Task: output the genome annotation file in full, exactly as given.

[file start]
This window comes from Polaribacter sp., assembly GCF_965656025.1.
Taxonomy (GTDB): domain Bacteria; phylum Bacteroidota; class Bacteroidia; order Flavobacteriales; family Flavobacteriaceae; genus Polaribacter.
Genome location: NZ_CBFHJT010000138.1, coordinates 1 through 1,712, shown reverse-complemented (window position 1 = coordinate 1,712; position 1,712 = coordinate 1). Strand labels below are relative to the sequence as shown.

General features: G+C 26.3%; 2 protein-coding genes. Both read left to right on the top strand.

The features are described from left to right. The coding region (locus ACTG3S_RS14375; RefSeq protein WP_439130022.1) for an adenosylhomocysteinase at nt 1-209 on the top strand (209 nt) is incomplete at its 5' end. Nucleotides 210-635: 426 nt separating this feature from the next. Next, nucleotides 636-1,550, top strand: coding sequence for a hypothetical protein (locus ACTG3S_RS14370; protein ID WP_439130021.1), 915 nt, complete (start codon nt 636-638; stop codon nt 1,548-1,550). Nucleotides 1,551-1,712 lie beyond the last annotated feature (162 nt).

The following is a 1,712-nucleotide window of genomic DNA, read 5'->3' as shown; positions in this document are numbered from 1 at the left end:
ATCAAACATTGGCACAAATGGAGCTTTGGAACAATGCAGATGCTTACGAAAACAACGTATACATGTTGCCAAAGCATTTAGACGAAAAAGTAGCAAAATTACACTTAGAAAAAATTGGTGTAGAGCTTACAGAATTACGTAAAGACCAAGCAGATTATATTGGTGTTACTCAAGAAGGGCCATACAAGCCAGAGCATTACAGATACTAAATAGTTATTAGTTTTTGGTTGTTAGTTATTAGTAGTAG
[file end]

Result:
This window comes from Polaribacter sp., assembly GCF_965656025.1.
Taxonomy (GTDB): domain Bacteria; phylum Bacteroidota; class Bacteroidia; order Flavobacteriales; family Flavobacteriaceae; genus Polaribacter.
Genome location: NZ_CBFHJT010000138.1, coordinates 1 through 1,712, shown reverse-complemented (window position 1 = coordinate 1,712; position 1,712 = coordinate 1). Strand labels below are relative to the sequence as shown.

General features: G+C 26.3%; 2 protein-coding genes. Both read left to right on the top strand.

The features are described from left to right. The coding region (locus ACTG3S_RS14375; RefSeq protein WP_439130022.1) for an adenosylhomocysteinase at nt 1-209 on the top strand (209 nt) is incomplete at its 5' end. Nucleotides 210-635: 426 nt separating this feature from the next. Next, nucleotides 636-1,550, top strand: coding sequence for a hypothetical protein (locus ACTG3S_RS14370; protein ID WP_439130021.1), 915 nt, complete (start codon nt 636-638; stop codon nt 1,548-1,550). Nucleotides 1,551-1,712 lie beyond the last annotated feature (162 nt).

The following is a 1,712-nucleotide window of genomic DNA, read 5'->3' as shown; positions in this document are numbered from 1 at the left end:
ATCAAACATTGGCACAAATGGAGCTTTGGAACAATGCAGATGCTTACGAAAACAACGTATACATGTTGCCAAAGCATTTAGACGAAAAAGTAGCAAAATTACACTTAGAAAAAATTGGTGTAGAGCTTACAGAATTACGTAAAGACCAAGCAGATTATATTGGTGTTACTCAAGAAGGGCCATACAAGCCAGAGCATTACAGATACTAAATAGTTATTAGTTTTTGGTTGTTAGTTATTAGTAGTAG